How to use Spritebuilder

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Dr.KiranArora,Canada,Teacher
Published Date:27-10-2017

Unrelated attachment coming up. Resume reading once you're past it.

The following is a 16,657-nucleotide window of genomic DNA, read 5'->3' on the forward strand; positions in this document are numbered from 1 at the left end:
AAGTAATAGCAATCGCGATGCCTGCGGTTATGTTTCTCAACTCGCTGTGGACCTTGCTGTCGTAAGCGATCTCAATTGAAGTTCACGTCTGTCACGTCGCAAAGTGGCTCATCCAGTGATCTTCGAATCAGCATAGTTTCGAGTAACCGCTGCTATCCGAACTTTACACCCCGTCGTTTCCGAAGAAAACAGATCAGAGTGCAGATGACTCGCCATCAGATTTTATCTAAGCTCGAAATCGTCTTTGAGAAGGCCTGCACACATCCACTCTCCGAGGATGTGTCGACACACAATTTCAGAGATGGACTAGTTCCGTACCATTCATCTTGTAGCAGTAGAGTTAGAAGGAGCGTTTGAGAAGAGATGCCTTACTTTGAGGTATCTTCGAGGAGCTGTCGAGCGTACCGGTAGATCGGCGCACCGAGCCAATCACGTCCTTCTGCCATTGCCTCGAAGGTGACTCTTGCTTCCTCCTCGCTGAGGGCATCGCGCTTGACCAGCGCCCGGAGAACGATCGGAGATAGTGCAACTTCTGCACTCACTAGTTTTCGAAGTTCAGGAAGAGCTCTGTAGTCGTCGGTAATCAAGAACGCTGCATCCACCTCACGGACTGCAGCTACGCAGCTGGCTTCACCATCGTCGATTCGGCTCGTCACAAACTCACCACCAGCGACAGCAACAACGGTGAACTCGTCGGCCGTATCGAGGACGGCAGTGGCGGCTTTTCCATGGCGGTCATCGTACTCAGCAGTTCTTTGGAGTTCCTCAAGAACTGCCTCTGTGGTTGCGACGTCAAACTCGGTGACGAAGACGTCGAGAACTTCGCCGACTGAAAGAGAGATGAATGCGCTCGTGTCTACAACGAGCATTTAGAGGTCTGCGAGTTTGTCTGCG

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In this chapter, you will learn the basics of working with SpriteBuilder, including its user interface and the first programming steps with Cocos2d-Swift using Objective-C and Xcode. You will learn how to create the most important elements in SpriteBuilder and how SpriteBuilder, Xcode, and Cocos2D are connected. At the end of this chapter, you will have a skeleton framework that you’ll continue to expand on. I assume you have downloaded and installed both SpriteBuilder and Xcode from the Mac App Store: SpriteBuilder: https://itunes.apple.com/app/spritebuilder/id784912885  Xcode: https://itunes.apple.com/app/xcode/id497799835 Creating a SpriteBuilder Project After launching SpriteBuilder, go straight to File➤ New➤ Cocos2D Project to start a new blank project. Save it anywhere where you’ll be able to locate it again—for instance, in the Documents or Desktop folder—and preferably use a name you’ll recognize again. The main example project in this book is named LearnSpriteBuilder.spritebuilder. If you haven’t used SpriteBuilder before, you should familiarize yourself with its user interface and the terminologies used throughout the book to describe specific areas and views in SpriteBuilder. The user interface is split into four main areas as shown in Figure 2-1. 1718 CHAPTER 2: Laying the Groundwork Figure 2-1. SpriteBuilder user interface 1. Resource Navigator (on the left). This is a tab bar view where you’ll find the following: from the leftmost tab to the rightmost tab: your project files in the File View (depicted) with a resource preview area and a list of files below the preview; a visual overview of resources in the Tileless Editor View; a list of available nodes in the Node Library View; and any warnings or errors (hopefully, none ever) in the Warnings View. 2. Stage View (at the top center). This is where the contents of a stage (which can be a scene, layer, node, particle emitter, or sprite) are displayed. You can select nodes in this view and use selection handles to move, resize, or rotate selected nodes. 3. Timeline View (bottom center). This is where nodes and joints in the stage are listed on the left side in hierarchical order, defining node draw order and parent-child relationships. The right side is the actual timeline, with its keyframe editor used to create animations (animations here being changes to a node’s properties over time). CHAPTER 2: Laying the Groundwork 19 4. Details Inspector (on the right), also known as Detail View. This is also a tab bar view with four panes. From left to right they are Item Properties, where you’ll find the selection’s editable settings and properties; Item Code Connections, where you can assign custom classes, variables, and selectors; Item Physics, where you can enable physics and edit physics body and shape properties; and finally, the Item Templates tab, which is used to create named templates from selected nodes and their properties but is currently used only by particle effects. The newly created project is actually a functional, runnable SpriteBuilder project. You can try this now by choosing File➤ Publish or by clicking the corresponding Publish button on the toolbar. The publishing process copies, converts, and caches the resources in the Xcode project associated with the SpriteBuilder project. The SpriteBuilder Project’s Xcode Project An Xcode project is located within every projectname.spritebuilder folder with a corresponding name projectname.xcodeproj. See Figure 2-2 for an example. The topmost folder with the yellow icon named LearnSpriteBuilder.spritebuilder is the project’s folder. Inside it is the project’s LearnSpriteBuilder.xcodeproj file, and the source code and published resource files for the app are found inside the Source folder. The SpriteBuilder Resources folder contains the resource and CCB files that SpriteBuilder lists in its File View. Figure 2-2. SpriteBuilder project structure as seen in Finder Note SpriteBuilder projects are folders with the extension .spritebuilder. SpriteBuilder will recognize projects only if the folder has the .spritebuilder suffix. If SpriteBuilder isn’t running you can manually copy, move, or rename a SpriteBuilder project folder using Finder, provided that you keep the .spritebuilder suffix. 20 CHAPTER 2: Laying the Groundwork Double-click the project’s .xcodeproj file, or open it via the File➤ Open command in Xcode. Xcode will greet you with a user interface similar to the one shown in Figure 2-3. Figure 2-3. Xcode user interface The Xcode user interface contains the following areas: 1. Toolbar, with scheme and device selection drop-down menu. Use the scheme drop-down menu to change which device or simulator the app should run on. 2. Navigator area, which contains multiple tabs. The default, leftmost tab (depicted) shows the files in the project. Other tabs allow you to search the project’s files, see build warnings and errors, manage breakpoints, and perform other tasks.CHAPTER 2: Laying the Groundwork 21 3. Editor area, where you type in source code. 4. Debug area, which displays debugging information. The left side displays values of variables at runtime, while the right side is the Console, where log statements are printed. 5. Utility area, which contains information about selected items. In this case, it shows detailed information about the selected MainScene.m file. You can build and run this minimal SpriteBuilder Xcode project by clicking the Play button, which is the leftmost icon on the toolbar. The project will build and launch either on a connected device or the iOS Simulator, depending on which run target is selected in the toolbar. You should see the exact same scene you saw in SpriteBuilder seconds before on your device or the iOS Simulator. Tip If you haven’t used Xcode before and need more instructions on how to use it, you should consult the Xcode Guide available via Help➤ Xcode Overview or online athttps://developer.apple.com/ library/ios/documentation/ToolsLanguages/Conceptual/Xcode_Overview. First Scene, First Code The first goal is to create a second scene and then connecting buttons so you can switch back and forth between the two scenes. This second scene is going to be the game scene, while the existing MainScene will become the menu screen. This is a commonplace, rudimentary separation between game and menu scenes. A scene contains all the content (nodes) that the game currently renders. Other scenes can replace the currently visible scene using transitions, just like Cocoa touch views can transition from one view to another with or without animations. Note A common misconception is that scenes and nodes can be used interchangeably with views. This is not so. Cocos2D has its own UIView class named CCGLView that renders all the scenes and nodes using OpenGL instructions. Therefore, other UIView instances can be either entirely on top of or behind the Cocos2D view and the scene it currently displays.22 CHAPTER 2: Laying the Groundwork Creating the GameScene Go to File➤ New➤ File, or right-click the Project Navigator pane below the preview area and choose New File from the context menu to create a new SpriteBuilder document file, also known as a CCB file. Select the Scene type, and enter GameScene.ccb as the file name (as shown in Figure 2-4) and click the Create button. Figure 2-4. Creating the GameScene.ccb To be precise, creating a new CCB file lets you choose one of five different types. Here’s a quick rundown of their purpose and major differences:  Scene: A presentable scene. Contrary to what you might expect, its root node is a CCNode, not a CCScene. It’s main difference from the Node type is that it defaults to display a nice device frame around it in SpriteBuilder.  Node: Essentially, the same as Scene, but it has no device frame, and it has a root node of class CCNode.  Layer: The only CCB file type whose content size can be set. This makes it ideal for any fixed-size layer. Again, the root node is of class CCNode.  Sprite: Because sprites are so commonplace in games, this CCB has a CCSprite as its root node. Other than that, though, it’s the same as the Node type.  Particles: Same as for Sprite type, except here the root node is using the CCParticleSystem class.CHAPTER 2: Laying the Groundwork 23 Note Technically, all CCB file types can be used interchangeably. The main difference between Scene, Node, and Layer is one of terminology and how it’s displayed in SpriteBuilder. The Layer type is the only one that allows for a user-definable content size. Layer need only be used over Node or Scene whenever the contents need a fixed, custom size—for instance, for game levels or fixed-size overlay menus. The GameScene.ccb will be presented as an iPhone device frame with no contents (black screen). Time to fill it with some content. Reviewing the Node Library On the Resource Navigator pane (left side), click on the Node Library View tab. This brings up a list of items that can be dragged and dropped onto the stage. Most of these items are nodes, inheriting from Cocos2d’s base class CCNode. The only other types of items are joints used by the physics engine. In Figure 2-5, you’ll find the full list of nodes available at the time of this writing. Figure 2-5. List of available nodes in SpriteBuilder 24 CHAPTER 2: Laying the Groundwork I’ll quickly go over the various node types and their purpose  Node: An invisible node that is used to group (or “layer”) other nodes. Imagine them being folders that contain related items. This affects draw order, and it can be useful to access related items easier in code, or just to sort, move, or collapse nodes in the SpriteBuilder timeline.  Sub File: A placeholder for embedding another CCB file. This is a very powerful node because it allows you to use other CCB files like templates and to create and edit a single CCB that is used (instantiated) multiple times. Dragging a CCB file onto a stage will automatically create a Sub File node.  Physics Node: This represents the physics world. Any node with physics enabled has to be a child or grandchild of a Physics Node, or it won’t have physics enabled after all. Generally, only one Physics Node should be used per scene. Multiple worlds are possible, but their children will not be able to interact with each other.  Color and Gradient Node: Look at these colors, wow Essentially, these are just sprites without images. They’re great for quick-and-dirty backgrounds or for use as placeholders for as-of-yet missing graphics. Sprite: The main constituent of any 2D game. Use this tool to draw a single sprite frame, a texture in its entirety, or a part of a larger texture. The Sprite 9 Slice can be used to create a resizable background for a menu screen or button, but it’s rarely needed thanks to the Button node.  Particle System: For explosions, exhaust smoke, fire swords, and the like. It animates a bunch of particles based on parameters that define how particles are created, what they do over time, and how long they live. Particles don’t interact with physics, and you can’t access individual particles in code. Particles can be drawn and animated more efficiently than the equivalent number of sprites.  Label TTF and BM-Font: For text and such. TTF stands for Truetype Font. The advantage these offer is that you can use any built-in iOS or custom TTF font. The disadvantage is that every change in text internally creates a new texture, which is inefficient for score counters. TTF fonts are best used for static text. For animated text, BM-Fonts are preferable, but they must be created with an external tool like Glyph Designer.  Button: A button is the ultimate combination of a Sprite 9 Slice (background image) and a Label TTF (text) to create the most awesome thing in the world. Almost. Well, you can tap or click it, and it can send a message in code which, if you set it up properly, won’t even crash but will actually run some code  Text Field: An editable label. A user can tap or click it and type some text, and your code receives a message either when text editing ends or even every time the text changes. CHAPTER 2: Laying the Groundwork 25  Slider: A user can move the slider handle left or right. Your code receives a message while the slider is dragged. Technically, it always operates with values in the range 0.0 to 1.0.  Scroll View: Despite its name, this is not meant to create scrolling game worlds. It’s intended to be dragged and moved by the user and to create a scrolling and snapping effect similar to the one used for browsing photos in the Photo library. You’ll later use a Scroll View to create a level selection screen.  Box Layout: Makes the tedious task of evenly spacing nodes a snap. You can align its child nodes horizontally or vertically, but alas, despite its name you cannot align them on a grid with multiple rows and columns by itself. However, you can use a horizontal Box Layout that contains multiple vertical Box Layout nodes as children, each of which contains the nodes in each column—or vice versa, with the horizontal and vertical alignment Box Layout nodes swapped. You have two ways of adding items from the Node Library onto the stage. Both involve dragging the desired item from the Node Library and dropping it either directly onto the Stage or dropping them on the left side of the Timeline View on another node. The latter approach gives you the option to determine where in the hierarchy the node should be added—in other words, what that node’s parent should be. If you drop the new node directly onto the stage, it will be added as a sibling of the currently selected node, or as a child of the root node for cases when the root node is selected or when no node is selected. Tip Selection can be performed by clicking on a node in the stage—or more accurately, by selecting the desired node in the hierarchical Timeline View. Multiple selections are possible by holding down the Shift or Cmd key while selecting. You can delete selected nodes by pressing the Backspace key. You can Edit➤ Undo most operations, including deletions, until you save the document. Creating a Button Now drag and drop a button onto the stage or timeline. Position it anywhere on the stage—that’s fine for now. The new button will be selected and labeled “Title”. On the Item Properties pane (to the right), you will see a large collection of values, buttons, check boxes, and text fields. The Button node is probably the most complex node of them all. An example of its properties is shown in Figure 2-6. Feel free to play with its settings and values at this point; there’s little you can do wrong. And if you do the wrong thing, you can Undo or simply delete the button and drag a new one onto the stage to start over. www.itbookshub.com26 CHAPTER 2: Laying the Groundwork Figure 2-6. Excerpt of CCButton properties For now, the only thing you probably should change is the button’s text, editable under the CCButton section in the Title text box. Enter “Change Scene” or something similar as the title. Assigning a Button Selector The really important part is the Code Connections tab in the Details Inspector on the right side. Click on this tab now. See Figure 2-7 for reference. Figure 2-7. The button’s Code Connections tab CHAPTER 2: Laying the Groundwork 27 You’ll see a section labeled CCControl that you’ll only see on user-interface nodes, namely Button, Text Field, and Slider nodes. This is where you can specify a selector, also known as “the name of a method” for those not afraid to put it in layman’s terms. That’s the message being sent (or simply “the method being called”) when the button is pressed. Enter exitButtonPressed in the Selector text field. As for Target, leave it on Document root. Be sure to leave the Continuous check box unchecked, or else the method would run every frame while the user keeps the button tapped or pressed. What happens now if you publish and run the code, and then press the button? Darn It’s still showing the original MainScene. Changing the Launch Scene To change the scene with which a SpriteBuilder project launches, open the AppDelegate.m file in Xcode. Locate the startScene method, and modify it so it loads the GameScene file: - (CCScene) startScene return CCBReader loadAsScene:"GameScene"; CCBReader is the class bundled with Cocos2d-Swift that is responsible for loading CCB files. The CCBReader methods you are likely to use are loadAsScene and load, which both load the specified CCB file and return a CCScene and CCNode instance, respectively. For now, it’s only noteworthy that loadAsScene: returns a plain CCScene instance with the GameScene.ccb root node as its only child. I’ll explain this in more detail soon. Publish again, and run the app. It’ll bring up the GameScene with the button, but tapping the button doesn’t do anything useful yet. Creating a Custom Class for the GameScene For code connections to work, both when specifying a selector and when assigning a node as an ivar (short for “instance variable of a class”), you will have to specify a custom class in SpriteBuilder. Then create the class of the same name containing the corresponding selector/ivar in Xcode. Or vice versa; the order is not important. Both for selectors and ivars, you can specify a target, which defaults to Document root and Doc root var, respectively. This so-called “document root” refers to the root node of the CCB file which contains the currently edited node. The root node is the topmost node in the hierarchy—the one that’s already there when you create a CCB file. (See Figure 2-8.) Therefore, the custom class property must be edited on the root node.28 CHAPTER 2: Laying the Groundwork Figure 2-8. The root node is selected Note Using the Owner setting as the target for selectors and ivars is done only in cases where you load the contents of a CCB at runtime with an already existing scene. You can specify a custom object (owner) as the receiver of selectors and ivars. One use for this is to map an overlay-menu CCB’s button selectors to the scene’s original custom class. A common misconception is that the Owner setting refers to the custom class of the selected node—that is not the case. Select the root node in the GameScene.ccb, and switch to the Code Connections tab on the Detail View. The root node is always the first node in the node hierarchy. You can most easily select it in the Timeline View, as seen in Figure 2-8. With the root node selected, enter GameScene in the Custom class field like in Figure 2-9. Be sure the case matches, too. If you enter “gamescene” in the custom class text field but name your class “GameScene,” the code connection is not going to work. You also have to use a valid Objective-C class name. If in doubt, just stick to letters and numbers and don’t start the class name with a number, and you’ll be fine. Figure 2-9. GameScene.ccb root node with custom class assigned Now switch over to Xcode. You should still have the project open. If not, go to File➤ Open Recent, and select the project from the list, or double-click the .xcodeproj in Finder as mentioned earlier. Select the “Source” group in the project, and perform File➤ New➤ File from the menu, or right-click and select New File from the context menu. Select the Cocoa Touch Class (Xcode 5: Objective-C Class) template from the list of items shown in Figure 2-10 before clicking Next.CHAPTER 2: Laying the Groundwork 29 Figure 2-10. Xcode file templates dialog Name your class exactly as you did in SpriteBuilder. In this instance, it must be named GameScene as shown in Figure 2-11. Make it a subclass of CCNode, not CCScene, because even in CCB files of type Scene, the root node is a CCNode instance. Click Next and save the file. Figure 2-11. Creating a new Objective-C class named GameScene30 CHAPTER 2: Laying the Groundwork Tip If you ever create a custom class for CCB files of type Sprite, you’ll have to make the class a subclass of CCSprite. Accordingly, for Particles CCBs, you’ll have to make them a subclass ofCCParticleSystem. For all other CCB file types, you have to make the custom class a subclass ofCCNode. Now select the GameScene.m file. As a quick test of whether the class is created and initialized, you can implement the didLoadFromCCB method sent by CCBReader to every node it creates. Your GameScene.m implementation should look like this: import "GameScene.h" implementation GameScene -(void) didLoadFromCCB NSLog("GameScene created"); end When you build and run the app now, you’ll find the following log message in the Xcode Debug Console, located at the bottom of the Xcode window in the debug area. See Figure 2-3, the Debug Console is the right half of the area labelled with 4. If you can’t see the Debug Console, go to View➤ Debug Area➤ Activate Console to show it. The message in the Debug Console should read as follows: 2014-06-05 20:00:01.014 LearnSpriteBuilder49183:60b GameScene did load Implementing the Button Selector Now you know that the custom class is loaded by the reader. All that’s left to do is implement the button selector. Create the button method, and name it exactly as you entered it on the Code Connections Selector field for the button. Your GameScene implementation should now have this additional method: -(void) exitButtonPressed NSLog("Get me outa here"); CHAPTER 2: Laying the Groundwork 31 Tip You can optionally set up the selectors for Button, Text Field, and Slider nodes so that they receive the sending node as a parameter. To do so, you would simply append a colon to the selector name—for instance, exitButtonPressed would becomeexitButtonPressed: in the Selector field on the Code Connections tab for the node. Then update the method signature accordingly, for brevity, in a single line: -(void) exitButtonPressed:(CCControl)sender NSLog("Sender: %", sender); Instead ofCCControl, you can use the sending node’s specific class—for instance,CCButton. CCControl is the super class which Button, Text Field, and Slider nodes inherit from and is guaranteed to work for all of them. Run the app, tap the button, and you’ll see a message like this in the Debug Console: 2014-06-05 20:24:02-959 LearnSpriteBuilder49437:60b Get me outa here Changing the Scene on Button Tap Would be even nicer if tapping the button actually did change to the menu scene, don’t you think? Connecting scenes is a task that you have to code, but it’s really straightforward and the same procedure for all scene transitions. See Listing 2-1. Listing 2-1. Changing the scene on button press -(void) exitButtonPressed NSLog("Get me outa here"); CCScene scene = CCBReader loadAsScene:"MainScene"; CCTransition transition = CCTransition transitionFadeWithDuration:1.5; CCDirector sharedDirector presentScene:scene withTransition:transition; Caution You should not append the .ccb file extension when loading CCBs. It’s a common and understandable mistake, but CCBReader will fail to load files where you specify the .ccb extension. Published CCB files are converted to a binary format optimized for fast loading and compact storage. This binary file format carries the extension .ccbi—that’s .ccb with a trailing i. The plain text format .ccb files aren’t actually in the bundle. Therefore, it’s important to omit the file extension in calls toCCBReader. Or, perhaps to remind you of the differing extensions, you can also append the .ccbi extension. 32 CHAPTER 2: Laying the Groundwork First, CCBReader is used to load a SpriteBuilder CCB file as the scene with the loadAsScene: method. The loadAsScene method is a convenience method. It returns a CCScene object with your CCB file’s root node as the only child. To better understand this, here’s the equivalent code to loadAsScene but implemented using the load: method: CCNode ccbRootNode = CCBReader load:"MainScene"; CCScene scene = CCScene node; scene addChild:ccbRootNode; Here scene is what the method returns. To access the MainScene’s root node, you would have to write CCNode rootNode = scene.children.firstObject; Now that you have an instance of a CCScene, it can be presented with an optional transition: CCTransition transition = CCTransition transitionFadeWithDuration:1.5; CCDirector sharedDirector presentScene:scene withTransition:transition; A transition is a way to animate the scene change. The fade transition fades one scene to black before fading the new scene in. You can also use cross-fade, fading to color and a variety of moving and pushing transitions. What are these transition methods’ exact names? This information is always at your fingertips with Xcode code completion suggestions—if you don’t get suggestions, check that the option is turned on under Xcode Preferences➤ Text Editing➤ Suggest completions while typing. Once you start typing parts of a class or method name, you should see a list of the available completion suggestions like in Figure 2-12. If not, try pressing the ESC key at this point. Figure 2-12. Taking advantage of Xcode auto-completion suggestions Tip You can also find a list of transitions in the Cocos2d class reference:http://www.cocos2d- swift.org/docs/api/Classes/CCTransition.html. Or typeCCTransition anywhere in Xcode, and then right-click the text and select Jump to Definition. (Alternatively, put the cursor anywhere on the text and select Navigate➤ Jump to Definition from the menu.) This will open the interface forCCTransition, where you’ll find, along with documentation, the names of methods and properties and other details of the class. CHAPTER 2: Laying the Groundwork 33 Now that you know how to the start scene in AppDelegate and how to change scenes when tapping a button, run the app and try it if you haven’t done so yet—I’ll leave it as an exercise to change the starting scene back to the MainScene and to add another button on the MainScene. So that, when the button in the MainScene is tapped, it transitions to the GameScene. An example of this project state is provided with the book in the 01 - Change Scenes with Buttons folder. Creating a Level Sub File Node Back to SpriteBuilder—specifically, the GameScene.ccb file. The game we’re building should support multiple levels. Because each level will have the same basic game play, it makes sense to reuse the GameScene.ccb for each level so that you don’t have to re-implement common features in each level separately. For instance, the HUD or heads-up display—a misnomer, but a commonly used term that refers to any nonscrolling content, like pause buttons and score labels in a scrolling world. This is where the Sub File node comes in handy. It allows you to create template CCB files that can be instantiated multiple times and edited in a single file. Consider the Sub File node being the equivalent of a class in Objective-C. The GameScene will have three Sub File nodes, one for the actual level contents, one for the HUD layer, and one for any popovers like the pause and “game over” menus. Since re-organizing resources at a later point is tedious and error prone, it’s important to start with a project structure that can grow with the project. For this exercise, start by adding a new folder named Levels to the project, where all the game’s level files will be added to. You can create a folder via the File➤ New➤ Folder menu or by right-clicking in the Resource Navigator view on the lower left half of the File View tab—that’s where the CCB files and other resources are listed. First, create a CCB that will contain the level’s nodes. Since a level needs a specific size, in this case to determine the scrollable area of the world, the Layer document type is the right choice. Select the Levels folder before you issue the File➤ New➤ File command, and before you right-click the Levels folder and select New File. This will display the dialog in Figure 2-13. Figure 2-13. Level1.ccb is of type Layer and uses a custom content size 34 CHAPTER 2: Laying the Groundwork Name the new layer Level1.ccb, and give it a size of 4000 by 500. Then click Create. Initially, the new CCB will be empty (black). The Level1.ccb file should be in the subfolder named Levels. If it isn’t, move it to the Levels folder by dragging the Level1.ccb onto the Levels folder. The project’s file hierarchy should be exactly like the one shown in Figure 2-14. Figure 2-14. Level1.ccb should be in the folder named Levels Switch to the Node Library View, and drag and drop a Gradient Node onto the stage or onto the root node in the timeline. The Node Selection Handles Now before you make this gradient fill the entire level, have a look at the selection handles for a node. You can easily spot the selected node in the stage because its corners are marked with tiny circles, the selection handles. As you move your mouse over a selected node in the stage, the mouse cursor will change to one of the following icons, and its corresponding action can be performed through clicking and dragging: Within the node’s rectangular area, the mouse cursor shows a 4-way cross of arrows (1). Click and drag when this is your mouse cursor to move the node. If the cross of arrows has a circle at its center (2), the mouse is hovering near the node’s anchorPoint and dragging will cause the anchorPoint to move instead. The anchorPoint itself is often mistaken as a way to reposition a node, but alas it’s mainly the center of rotation and scale operations for a node. Typically, the anchorPoint is either at the lower left corner (0, 0) or the center (0.5, 0.5) of a node. Caution Unless mentioned specifically in this book, you should leave the anchorPoint at its default value. Watch out for the slight difference in icons 1 and 2 before starting to drag a node. CHAPTER 2: Laying the Groundwork 35 The two-way arrow handle (3) allows you to scale the node and becomes visible when hovering over one of the four selection handles. It can be mistaken for resizing the node, but except for Color Node and Gradient Node, changing a node’s size by changing its scale will result in reduced image quality, in particular when enlarging the node through scaling. If you move the mouse cursor slightly outside the node but hover near a selection handle, its shape will change to a bent 2-way arrow (4), which allows you to rotate the node when dragging. Finally, the two split-in-half arrows (5) indicate the skew action. You can grab a node between two selection handles to move that edge along its axis, forming a trapezoid-shaped node. Editing Node Properties For precision changes, the mouse drag operations are unsuitable. You can use the Nudge, Move, and Align commands from the Object menu for finer control, but this doesn’t suit every situation either. Most of the time, when you know the exact value of a property you’ll want to use the Item Properties view on the right side of Detail View. All node types present the same basic properties at the top, labeled CCNode, as seen in Figure 2-15. Figure 2-15. CCNode properties are used by all nodes www.itbookshub.com36 CHAPTER 2: Laying the Groundwork The Visible check box is self-explanatory, and the Name text field can be used to give a node a custom name to identify it in code. The Position setting is in points, not pixels. A Retina and non-Retina iPad, for instance, have the same point dimensions of 1024 x 768 points. This makes the position universal for all devices. To further support alignment and perhaps personal preference, you can change a node’s reference corner. (See Figure 2-16.) By default, it is set to Bottom-left, which means the node’s position is relative to the lower left corner of the root node. Change it to Top-left and the node’s position will be the same as that of a UIView, which also considers views to be positioned relative to the upper-left corner of the view, layer, or screen. Figure 2-16. The Corner Alignment settings for the Position property The position’s scale type can also be adjusted individually for each axis. By default, coordinates are considered to be X in Points, but always scaling up on the iPad. This has the effect that when you change the document to Document➤ Resolution➤ Tablet, the relative position of the node remains the same on tablet devices. By default, SpriteBuilder assumes that Universal apps will want to treat the iPad screen essentially as a roughly two times larger screen—the 1024 x 768 iPad point extents are 1.8 times wider and 2-4 times higher than a widescreen iPhone 5C/5S dimensions of 568 x 320. If that is not what you wish, you’ll have to change node positions to X in UI Points (see Figure 2-17) to actually allow you to cram more nodes onto the larger screen real estate. In other words the player would actually be able to see more of the same world on an iPad. Figure 2-17. The Position Type settings The same UI point scaling type can also be applied to a node’s scale property. Finally, the percent of parent container settings is the most important and the most frequently used setting for positions. It allows you to completely ignore most resolution-dependent considerations. The most common use is to quickly center a node on the screen regardless of the target device being a 3.5” or 4” iPhone or an iPad. Simply set the position types for both coordinates to percent of parent container and enter 50% x 50%.